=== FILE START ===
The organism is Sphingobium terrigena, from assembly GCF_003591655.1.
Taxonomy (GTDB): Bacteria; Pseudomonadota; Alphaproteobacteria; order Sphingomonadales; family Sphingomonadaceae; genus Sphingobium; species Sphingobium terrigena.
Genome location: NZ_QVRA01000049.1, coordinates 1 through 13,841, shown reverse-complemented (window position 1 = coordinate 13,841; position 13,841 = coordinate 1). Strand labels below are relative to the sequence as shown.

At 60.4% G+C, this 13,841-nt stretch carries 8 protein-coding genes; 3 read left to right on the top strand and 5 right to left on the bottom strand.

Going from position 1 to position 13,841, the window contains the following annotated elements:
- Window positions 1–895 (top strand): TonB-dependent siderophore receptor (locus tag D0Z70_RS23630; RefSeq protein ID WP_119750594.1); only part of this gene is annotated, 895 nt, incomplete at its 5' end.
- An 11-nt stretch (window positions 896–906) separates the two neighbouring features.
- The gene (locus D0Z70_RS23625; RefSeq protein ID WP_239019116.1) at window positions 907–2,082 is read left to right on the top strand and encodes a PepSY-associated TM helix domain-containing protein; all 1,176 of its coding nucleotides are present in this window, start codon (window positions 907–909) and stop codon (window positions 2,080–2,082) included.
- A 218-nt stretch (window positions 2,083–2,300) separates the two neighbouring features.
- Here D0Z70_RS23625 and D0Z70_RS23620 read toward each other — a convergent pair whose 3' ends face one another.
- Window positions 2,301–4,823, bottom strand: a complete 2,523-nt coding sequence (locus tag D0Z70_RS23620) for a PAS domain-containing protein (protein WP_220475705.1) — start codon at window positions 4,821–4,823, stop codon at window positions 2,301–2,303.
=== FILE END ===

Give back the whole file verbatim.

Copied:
The organism is Sphingobium terrigena, from assembly GCF_003591655.1.
Taxonomy (GTDB): Bacteria; Pseudomonadota; Alphaproteobacteria; order Sphingomonadales; family Sphingomonadaceae; genus Sphingobium; species Sphingobium terrigena.
Genome location: NZ_QVRA01000049.1, coordinates 1 through 13,841, shown reverse-complemented (window position 1 = coordinate 13,841; position 13,841 = coordinate 1). Strand labels below are relative to the sequence as shown.

At 60.4% G+C, this 13,841-nt stretch carries 8 protein-coding genes; 3 read left to right on the top strand and 5 right to left on the bottom strand.

Going from position 1 to position 13,841, the window contains the following annotated elements:
- Window positions 1–895 (top strand): TonB-dependent siderophore receptor (locus tag D0Z70_RS23630; RefSeq protein ID WP_119750594.1); only part of this gene is annotated, 895 nt, incomplete at its 5' end.
- An 11-nt stretch (window positions 896–906) separates the two neighbouring features.
- The gene (locus D0Z70_RS23625; RefSeq protein ID WP_239019116.1) at window positions 907–2,082 is read left to right on the top strand and encodes a PepSY-associated TM helix domain-containing protein; all 1,176 of its coding nucleotides are present in this window, start codon (window positions 907–909) and stop codon (window positions 2,080–2,082) included.
- A 218-nt stretch (window positions 2,083–2,300) separates the two neighbouring features.
- Here D0Z70_RS23625 and D0Z70_RS23620 read toward each other — a convergent pair whose 3' ends face one another.
- Window positions 2,301–4,823, bottom strand: a complete 2,523-nt coding sequence (locus tag D0Z70_RS23620) for a PAS domain-containing protein (protein WP_220475705.1) — start codon at window positions 4,821–4,823, stop codon at window positions 2,301–2,303.